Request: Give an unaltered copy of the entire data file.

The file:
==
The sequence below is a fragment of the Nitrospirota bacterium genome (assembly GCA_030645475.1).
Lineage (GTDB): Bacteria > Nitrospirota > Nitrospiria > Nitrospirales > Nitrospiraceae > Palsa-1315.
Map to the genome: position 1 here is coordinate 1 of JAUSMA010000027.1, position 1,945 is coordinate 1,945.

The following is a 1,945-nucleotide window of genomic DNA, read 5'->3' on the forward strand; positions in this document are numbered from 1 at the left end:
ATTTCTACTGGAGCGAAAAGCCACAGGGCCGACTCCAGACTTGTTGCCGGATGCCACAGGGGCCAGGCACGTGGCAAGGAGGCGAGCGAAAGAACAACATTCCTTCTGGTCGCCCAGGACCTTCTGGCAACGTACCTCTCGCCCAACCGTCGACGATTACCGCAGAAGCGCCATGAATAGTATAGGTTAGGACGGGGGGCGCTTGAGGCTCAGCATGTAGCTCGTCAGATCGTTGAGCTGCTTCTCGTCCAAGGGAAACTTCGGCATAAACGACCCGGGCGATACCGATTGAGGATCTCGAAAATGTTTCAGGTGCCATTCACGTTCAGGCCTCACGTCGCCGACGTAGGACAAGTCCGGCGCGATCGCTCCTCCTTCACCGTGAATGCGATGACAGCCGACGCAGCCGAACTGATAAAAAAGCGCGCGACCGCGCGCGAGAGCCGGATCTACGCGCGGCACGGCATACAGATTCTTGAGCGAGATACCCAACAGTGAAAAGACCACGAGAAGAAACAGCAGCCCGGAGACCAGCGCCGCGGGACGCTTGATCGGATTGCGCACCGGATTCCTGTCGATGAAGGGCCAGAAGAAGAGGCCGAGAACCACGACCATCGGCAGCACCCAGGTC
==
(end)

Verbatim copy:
The sequence below is a fragment of the Nitrospirota bacterium genome (assembly GCA_030645475.1).
Lineage (GTDB): Bacteria > Nitrospirota > Nitrospiria > Nitrospirales > Nitrospiraceae > Palsa-1315.
Map to the genome: position 1 here is coordinate 1 of JAUSMA010000027.1, position 1,945 is coordinate 1,945.

The following is a 1,945-nucleotide window of genomic DNA, read 5'->3' on the forward strand; positions in this document are numbered from 1 at the left end:
ATTTCTACTGGAGCGAAAAGCCACAGGGCCGACTCCAGACTTGTTGCCGGATGCCACAGGGGCCAGGCACGTGGCAAGGAGGCGAGCGAAAGAACAACATTCCTTCTGGTCGCCCAGGACCTTCTGGCAACGTACCTCTCGCCCAACCGTCGACGATTACCGCAGAAGCGCCATGAATAGTATAGGTTAGGACGGGGGGCGCTTGAGGCTCAGCATGTAGCTCGTCAGATCGTTGAGCTGCTTCTCGTCCAAGGGAAACTTCGGCATAAACGACCCGGGCGATACCGATTGAGGATCTCGAAAATGTTTCAGGTGCCATTCACGTTCAGGCCTCACGTCGCCGACGTAGGACAAGTCCGGCGCGATCGCTCCTCCTTCACCGTGAATGCGATGACAGCCGACGCAGCCGAACTGATAAAAAAGCGCGCGACCGCGCGCGAGAGCCGGATCTACGCGCGGCACGGCATACAGATTCTTGAGCGAGATACCCAACAGTGAAAAGACCACGAGAAGAAACAGCAGCCCGGAGACCAGCGCCGCGGGACGCTTGATCGGATTGCGCACCGGATTCCTGTCGATGAAGGGCCAGAAGAAGAGGCCGAGAACCACGACCATCGGCAGCACCCAGGTC